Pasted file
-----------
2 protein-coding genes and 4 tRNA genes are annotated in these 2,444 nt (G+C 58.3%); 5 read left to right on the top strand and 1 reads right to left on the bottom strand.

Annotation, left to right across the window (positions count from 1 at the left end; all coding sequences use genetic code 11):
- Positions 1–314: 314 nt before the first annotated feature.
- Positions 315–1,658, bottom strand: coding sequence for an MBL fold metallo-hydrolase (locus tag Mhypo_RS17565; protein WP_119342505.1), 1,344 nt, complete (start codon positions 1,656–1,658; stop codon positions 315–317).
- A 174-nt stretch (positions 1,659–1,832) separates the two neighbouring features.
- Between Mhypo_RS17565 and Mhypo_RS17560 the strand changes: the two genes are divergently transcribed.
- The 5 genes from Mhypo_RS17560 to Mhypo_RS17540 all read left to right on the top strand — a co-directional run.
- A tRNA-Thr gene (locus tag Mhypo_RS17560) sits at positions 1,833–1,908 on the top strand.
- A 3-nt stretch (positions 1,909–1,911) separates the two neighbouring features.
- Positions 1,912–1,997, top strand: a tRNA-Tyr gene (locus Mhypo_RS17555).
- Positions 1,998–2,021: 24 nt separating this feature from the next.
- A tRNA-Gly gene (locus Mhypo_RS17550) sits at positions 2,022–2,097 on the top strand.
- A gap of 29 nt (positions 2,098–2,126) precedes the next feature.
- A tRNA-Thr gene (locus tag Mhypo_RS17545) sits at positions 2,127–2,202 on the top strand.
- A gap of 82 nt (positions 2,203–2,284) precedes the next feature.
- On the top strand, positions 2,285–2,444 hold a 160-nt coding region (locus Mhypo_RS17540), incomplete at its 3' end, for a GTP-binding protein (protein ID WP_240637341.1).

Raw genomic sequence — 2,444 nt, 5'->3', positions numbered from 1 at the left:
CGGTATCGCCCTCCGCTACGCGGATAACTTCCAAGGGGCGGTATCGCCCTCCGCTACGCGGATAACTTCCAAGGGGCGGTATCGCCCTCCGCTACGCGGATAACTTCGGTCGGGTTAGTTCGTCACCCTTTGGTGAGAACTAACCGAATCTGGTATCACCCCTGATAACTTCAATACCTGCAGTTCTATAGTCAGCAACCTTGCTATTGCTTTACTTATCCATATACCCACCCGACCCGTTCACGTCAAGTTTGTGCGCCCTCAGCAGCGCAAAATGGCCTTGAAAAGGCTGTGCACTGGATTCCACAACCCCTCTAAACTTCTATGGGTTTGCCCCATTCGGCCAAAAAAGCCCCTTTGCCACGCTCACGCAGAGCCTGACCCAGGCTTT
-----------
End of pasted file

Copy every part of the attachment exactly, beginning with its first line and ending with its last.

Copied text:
2 protein-coding genes and 4 tRNA genes are annotated in these 2,444 nt (G+C 58.3%); 5 read left to right on the top strand and 1 reads right to left on the bottom strand.

Annotation, left to right across the window (positions count from 1 at the left end; all coding sequences use genetic code 11):
- Positions 1–314: 314 nt before the first annotated feature.
- Positions 315–1,658, bottom strand: coding sequence for an MBL fold metallo-hydrolase (locus tag Mhypo_RS17565; protein WP_119342505.1), 1,344 nt, complete (start codon positions 1,656–1,658; stop codon positions 315–317).
- A 174-nt stretch (positions 1,659–1,832) separates the two neighbouring features.
- Between Mhypo_RS17565 and Mhypo_RS17560 the strand changes: the two genes are divergently transcribed.
- The 5 genes from Mhypo_RS17560 to Mhypo_RS17540 all read left to right on the top strand — a co-directional run.
- A tRNA-Thr gene (locus tag Mhypo_RS17560) sits at positions 1,833–1,908 on the top strand.
- A 3-nt stretch (positions 1,909–1,911) separates the two neighbouring features.
- Positions 1,912–1,997, top strand: a tRNA-Tyr gene (locus Mhypo_RS17555).
- Positions 1,998–2,021: 24 nt separating this feature from the next.
- A tRNA-Gly gene (locus Mhypo_RS17550) sits at positions 2,022–2,097 on the top strand.
- A gap of 29 nt (positions 2,098–2,126) precedes the next feature.
- A tRNA-Thr gene (locus tag Mhypo_RS17545) sits at positions 2,127–2,202 on the top strand.
- A gap of 82 nt (positions 2,203–2,284) precedes the next feature.
- On the top strand, positions 2,285–2,444 hold a 160-nt coding region (locus Mhypo_RS17540), incomplete at its 3' end, for a GTP-binding protein (protein ID WP_240637341.1).

Raw genomic sequence — 2,444 nt, 5'->3', positions numbered from 1 at the left:
CGGTATCGCCCTCCGCTACGCGGATAACTTCCAAGGGGCGGTATCGCCCTCCGCTACGCGGATAACTTCCAAGGGGCGGTATCGCCCTCCGCTACGCGGATAACTTCGGTCGGGTTAGTTCGTCACCCTTTGGTGAGAACTAACCGAATCTGGTATCACCCCTGATAACTTCAATACCTGCAGTTCTATAGTCAGCAACCTTGCTATTGCTTTACTTATCCATATACCCACCCGACCCGTTCACGTCAAGTTTGTGCGCCCTCAGCAGCGCAAAATGGCCTTGAAAAGGCTGTGCACTGGATTCCACAACCCCTCTAAACTTCTATGGGTTTGCCCCATTCGGCCAAAAAAGCCCCTTTGCCACGCTCACGCAGAGCCTGACCCAGGCTTT